No Profane Language
American Legion Post 82 in Inglewood had its November Turkey Shoot sign on display during a weekday afternoon when I followed their driveway to the building's back entrance. There is a red-white-and-blue bench outside their back door across from the shooting range, where veterans and their families can test their marksmanship every fall to win Thanksgiving turkeys. The sign on the outdoor bulletin board is a polite reminder that barracks language is strictly prohibited in the mixed-company of the range.
You can't spend time any time along Gallatin Road without seeing buildings for sale, buildings for rent, buildings being rehabbed, buildings with signs saying they've been sold. For better and worse, Nashville is a boomtown, and the revival of Nashville's east side is the biggest turnaround we've seen since the rejuvenation of downtown Nashville in the late 1990s. That was way back when west-siders were only tentatively starting to put down roots on that other side of the river.
There is a lot of vintage and hand-painted signage along Gallatin road, but the Turn One sign stands out for the way its name is simply painted over an older sign with no apparent effort to paint-out the old lettering. As it is, the Turn One sign is a kind of visual puzzle — when you can read "Turn One" without squinting, you've had one too many.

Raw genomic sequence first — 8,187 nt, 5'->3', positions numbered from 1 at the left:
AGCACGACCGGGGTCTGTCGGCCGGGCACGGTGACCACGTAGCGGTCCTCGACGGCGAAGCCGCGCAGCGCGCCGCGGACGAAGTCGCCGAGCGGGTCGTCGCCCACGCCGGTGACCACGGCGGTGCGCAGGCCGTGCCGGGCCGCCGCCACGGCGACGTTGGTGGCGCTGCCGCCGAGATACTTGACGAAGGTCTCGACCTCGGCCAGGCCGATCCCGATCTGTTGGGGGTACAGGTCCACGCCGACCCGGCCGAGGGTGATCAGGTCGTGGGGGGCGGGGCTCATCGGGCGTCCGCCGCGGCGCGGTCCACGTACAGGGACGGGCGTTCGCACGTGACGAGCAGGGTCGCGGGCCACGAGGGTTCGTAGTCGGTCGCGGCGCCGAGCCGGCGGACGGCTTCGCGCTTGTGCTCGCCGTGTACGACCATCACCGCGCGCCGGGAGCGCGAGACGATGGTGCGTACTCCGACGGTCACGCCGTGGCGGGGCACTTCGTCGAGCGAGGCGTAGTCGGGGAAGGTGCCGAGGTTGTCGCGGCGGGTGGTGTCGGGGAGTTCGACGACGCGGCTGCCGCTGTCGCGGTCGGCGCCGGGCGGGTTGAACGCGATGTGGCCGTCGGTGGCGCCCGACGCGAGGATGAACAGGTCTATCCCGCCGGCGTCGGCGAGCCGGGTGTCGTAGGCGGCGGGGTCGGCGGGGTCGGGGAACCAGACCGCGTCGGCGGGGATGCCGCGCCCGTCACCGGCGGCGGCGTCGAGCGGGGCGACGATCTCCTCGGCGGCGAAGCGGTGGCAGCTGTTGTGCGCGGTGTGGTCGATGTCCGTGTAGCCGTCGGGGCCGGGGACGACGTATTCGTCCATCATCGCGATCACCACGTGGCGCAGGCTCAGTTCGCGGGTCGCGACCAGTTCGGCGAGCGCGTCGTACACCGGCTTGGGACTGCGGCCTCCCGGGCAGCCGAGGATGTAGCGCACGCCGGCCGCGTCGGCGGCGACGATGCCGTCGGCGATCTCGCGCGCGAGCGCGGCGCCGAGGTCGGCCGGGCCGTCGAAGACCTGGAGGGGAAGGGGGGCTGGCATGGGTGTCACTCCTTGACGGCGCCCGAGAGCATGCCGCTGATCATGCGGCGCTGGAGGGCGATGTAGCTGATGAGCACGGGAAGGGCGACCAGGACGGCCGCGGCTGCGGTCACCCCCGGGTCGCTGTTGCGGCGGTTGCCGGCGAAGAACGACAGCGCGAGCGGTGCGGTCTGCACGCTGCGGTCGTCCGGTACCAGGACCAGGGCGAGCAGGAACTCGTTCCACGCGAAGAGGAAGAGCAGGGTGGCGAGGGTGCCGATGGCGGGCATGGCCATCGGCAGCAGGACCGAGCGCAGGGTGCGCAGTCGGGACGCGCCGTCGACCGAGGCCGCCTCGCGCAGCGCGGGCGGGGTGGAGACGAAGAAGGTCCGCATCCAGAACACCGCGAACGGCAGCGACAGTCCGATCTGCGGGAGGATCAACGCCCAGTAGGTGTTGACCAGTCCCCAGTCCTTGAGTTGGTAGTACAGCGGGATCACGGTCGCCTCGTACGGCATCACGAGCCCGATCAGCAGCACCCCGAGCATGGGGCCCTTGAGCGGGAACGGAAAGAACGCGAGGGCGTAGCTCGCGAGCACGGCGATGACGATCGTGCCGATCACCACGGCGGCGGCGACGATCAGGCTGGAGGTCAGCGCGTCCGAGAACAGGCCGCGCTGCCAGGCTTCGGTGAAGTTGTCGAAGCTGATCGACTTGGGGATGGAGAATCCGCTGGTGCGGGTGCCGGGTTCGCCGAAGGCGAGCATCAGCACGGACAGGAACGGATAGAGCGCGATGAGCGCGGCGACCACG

Biscuit House Mural
On my trip down Gallatin Pike I spun my truck around a few times to check out a scene or a sign that caught my eye just as I drove past it. I accomplished a 180 by pulling into the parking lot of the Nashville Biscuit House and driving a in circle around the building. I've breakfasted at this joint a handful of times but never noticed the massive mural that decorates the entire back wall of the place. The painting is a picnic scene picturing a diverse group of neighbors dining alfresco at small round tables set up in a grassy yard. I couldn't find a signature or a date on the wall, but the odd appearances of technology in the mural make me think it was painted in the last 10 years — two people are depicted staring at their cell phone screens, and the girl on the left plays the loner at her laptop, missing the party. A motorcycle policeman also appears on the left side of the gathering — comparatively, he's proportioned like a miniature adult, and he reminds me of the depictions of baby Jesus in medieval paintings.
Did you recognize these places on Gallatin Pike?
Below is an interactive map of their locations. To open a larger version of the map in a new window, click here.